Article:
“It was actually the politicians who used the media, useful as it might be, is a dangerous tool if placed in the hands of non-professionals, especially during election time when political tensions are high,” said Kapeya. “Therefore, we recommend that the media, in reflecting events to society as they unfold, should be cognisant of the fact that it is not what they report that matters but how they report it.”

Debating the report, Bangweulu member of parliament Joseph Kasongo said the tendency by those in the private media who think they were above the law must be stopped since they even condemn Parliament and the Judiciary.

“In the eyes of those journalists, everything is rotten, including the Judiciary, Legislature and the Executive, does it mean those journalists are very wise to impose ideas on others? We should not use democracy to insult others and if those journalists cannot restrain themselves then they should be controlled because they should not continue calling others useless especially that we leaders are popularly elected,” Kasongo said. “In other countries, the media enhances peace and stability and not enticing people to rise against government through honking and other activities and when others got arrested, the people at this media institution ran away and hid in embassies of foreign countries.”

However, Mandevu parliamentarian Jean Kapata, wanted to rise on a point of order but Speaker Amusaa Mwanamwambwa ignored her and allowed Kasongo to continue debating.

Kasongo said this private media institution only wrote insults and politics and one could only find something useful in the 'Sangwapo' pages.
“From page one it is politics and insults, when you turn the pages, the Judiciary is rotten, useful things are only found in the 'Sangwapo' pages and you feel the pain when insulted as a human being especially when popularly elected,” said Kasongo. “Those calling for self-regulation should rethink because I will never support such media that incite people to rise against government since I am a great believer in peace.”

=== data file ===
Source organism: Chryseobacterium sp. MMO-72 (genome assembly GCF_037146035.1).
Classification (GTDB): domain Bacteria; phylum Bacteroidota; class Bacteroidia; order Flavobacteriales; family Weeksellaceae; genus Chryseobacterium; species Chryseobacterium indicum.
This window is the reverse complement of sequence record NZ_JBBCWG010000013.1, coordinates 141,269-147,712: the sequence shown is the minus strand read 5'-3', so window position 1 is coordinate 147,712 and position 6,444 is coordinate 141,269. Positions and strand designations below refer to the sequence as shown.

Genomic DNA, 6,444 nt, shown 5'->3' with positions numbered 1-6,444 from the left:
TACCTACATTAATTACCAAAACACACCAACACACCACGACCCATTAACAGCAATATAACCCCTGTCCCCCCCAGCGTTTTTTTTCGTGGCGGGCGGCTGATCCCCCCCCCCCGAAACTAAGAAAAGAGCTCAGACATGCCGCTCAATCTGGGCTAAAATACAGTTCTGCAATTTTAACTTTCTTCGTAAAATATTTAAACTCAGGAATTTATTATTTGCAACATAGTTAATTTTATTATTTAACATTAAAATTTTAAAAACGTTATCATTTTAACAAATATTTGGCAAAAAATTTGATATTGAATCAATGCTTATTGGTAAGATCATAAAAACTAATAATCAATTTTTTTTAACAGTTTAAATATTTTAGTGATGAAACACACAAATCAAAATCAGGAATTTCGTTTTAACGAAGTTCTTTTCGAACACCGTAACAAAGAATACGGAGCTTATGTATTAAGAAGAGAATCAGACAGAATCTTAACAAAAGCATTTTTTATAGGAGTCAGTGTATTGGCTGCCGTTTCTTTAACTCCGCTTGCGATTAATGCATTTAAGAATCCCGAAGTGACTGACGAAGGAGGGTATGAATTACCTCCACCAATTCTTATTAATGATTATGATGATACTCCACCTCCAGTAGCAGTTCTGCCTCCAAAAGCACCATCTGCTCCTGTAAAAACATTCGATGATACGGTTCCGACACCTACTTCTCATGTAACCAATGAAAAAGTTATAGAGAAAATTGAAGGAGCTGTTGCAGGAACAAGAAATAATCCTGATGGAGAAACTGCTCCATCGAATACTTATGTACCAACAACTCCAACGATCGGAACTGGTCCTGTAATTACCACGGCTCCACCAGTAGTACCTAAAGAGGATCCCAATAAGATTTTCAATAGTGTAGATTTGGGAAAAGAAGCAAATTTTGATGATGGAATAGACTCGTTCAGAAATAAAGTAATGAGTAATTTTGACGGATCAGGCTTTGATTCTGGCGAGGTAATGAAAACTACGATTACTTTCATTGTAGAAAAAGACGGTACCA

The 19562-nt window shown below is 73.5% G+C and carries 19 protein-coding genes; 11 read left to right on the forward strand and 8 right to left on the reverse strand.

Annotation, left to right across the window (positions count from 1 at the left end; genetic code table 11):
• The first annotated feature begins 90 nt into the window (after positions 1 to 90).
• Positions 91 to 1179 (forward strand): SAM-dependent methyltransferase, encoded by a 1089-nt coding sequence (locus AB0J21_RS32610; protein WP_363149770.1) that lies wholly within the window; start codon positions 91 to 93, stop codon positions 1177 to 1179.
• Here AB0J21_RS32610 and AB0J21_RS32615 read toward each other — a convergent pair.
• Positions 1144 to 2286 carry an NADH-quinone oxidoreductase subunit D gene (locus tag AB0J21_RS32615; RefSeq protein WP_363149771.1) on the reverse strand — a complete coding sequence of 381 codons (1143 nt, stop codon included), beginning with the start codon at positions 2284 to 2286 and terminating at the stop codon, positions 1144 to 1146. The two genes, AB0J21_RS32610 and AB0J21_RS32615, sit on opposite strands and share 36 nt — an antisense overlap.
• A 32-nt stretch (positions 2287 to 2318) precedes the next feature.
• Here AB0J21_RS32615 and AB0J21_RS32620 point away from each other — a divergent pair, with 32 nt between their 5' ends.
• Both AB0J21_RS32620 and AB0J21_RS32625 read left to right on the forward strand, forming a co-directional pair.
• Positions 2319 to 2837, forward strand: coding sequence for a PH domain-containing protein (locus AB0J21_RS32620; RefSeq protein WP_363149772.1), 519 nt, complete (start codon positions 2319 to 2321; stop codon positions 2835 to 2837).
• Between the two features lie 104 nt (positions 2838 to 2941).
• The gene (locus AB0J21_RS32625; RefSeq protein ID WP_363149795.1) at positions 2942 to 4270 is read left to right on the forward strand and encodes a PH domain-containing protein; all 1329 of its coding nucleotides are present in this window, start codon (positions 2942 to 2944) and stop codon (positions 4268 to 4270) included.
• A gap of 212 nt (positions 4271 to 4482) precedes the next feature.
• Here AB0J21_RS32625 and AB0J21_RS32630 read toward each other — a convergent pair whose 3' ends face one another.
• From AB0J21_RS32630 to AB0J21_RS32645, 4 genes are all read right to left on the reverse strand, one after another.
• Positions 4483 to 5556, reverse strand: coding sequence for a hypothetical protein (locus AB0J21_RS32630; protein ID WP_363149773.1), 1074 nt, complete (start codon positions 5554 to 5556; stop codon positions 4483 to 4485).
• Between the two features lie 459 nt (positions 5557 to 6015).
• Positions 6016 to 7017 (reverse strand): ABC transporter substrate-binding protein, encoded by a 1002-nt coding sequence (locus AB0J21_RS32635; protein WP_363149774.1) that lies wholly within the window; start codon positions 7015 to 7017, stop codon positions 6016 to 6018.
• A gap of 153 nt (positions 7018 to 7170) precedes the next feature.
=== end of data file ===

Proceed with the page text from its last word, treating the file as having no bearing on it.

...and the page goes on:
But Hamududu argued that media regulation would backfire on the government officials when they leave office.

“The same media they want to bring down they will need when out of power and this is a sign of inferiority complex by the MMD government and if they feel that only negative coverage is painted at them, let them start their own newspaper that can articulate their views and compete on the basis of ideas,” said Hamududu.

And Bahati parliamentarian Besa Chimbaka said some media institutions were just focused on insulting so that anarchy could prevail in the country.
Chongwe MMD member of parliament Sylvia Masebo said she supported self-regulation of the media as opposed to statutory regulation.

Masebo said while the media could sometimes be irritating, especially when they reported wrong information, statutory regulation was not the answer to the many challenges and shortcomings of the media. She said the media was a powerful tool that could build or destroy and urged journalists to practice responsible journalism.

She urged the government not to listen to some opposition members of parliament who were pushing for the statutory regulation of the media just because they had personal battles to wage with the media.

She said free media were important because they keep leaders on their toes.
“When we decide to become public figures, we open ourselves to the public scrutiny so we can't run away from the media. The media helps us to become better leaders because we do not want to attract wrong headlines because we have stolen or we are corrupt,” said Masebo.

Livingstone ULP member of parliament Sakwiba Sikota declared that he was “a blood relative” of the media and his contributions in defence of media freedoms had been consistent.
He said self-regulation was the only way out for the media and urged all media houses to support it.

He said all over the world, the media was regulated, either by self or statute.
Sikota said if some media houses would attempt to frustrate efforts by other media organisations in pushing for self-regulation, the government would have no choice but to impose statutory regulation to ensure that the fish that ran away from the pond was caught.

Sikota said in that case, the government would not be blamed because it will have given the media an opportunity at self-regulation.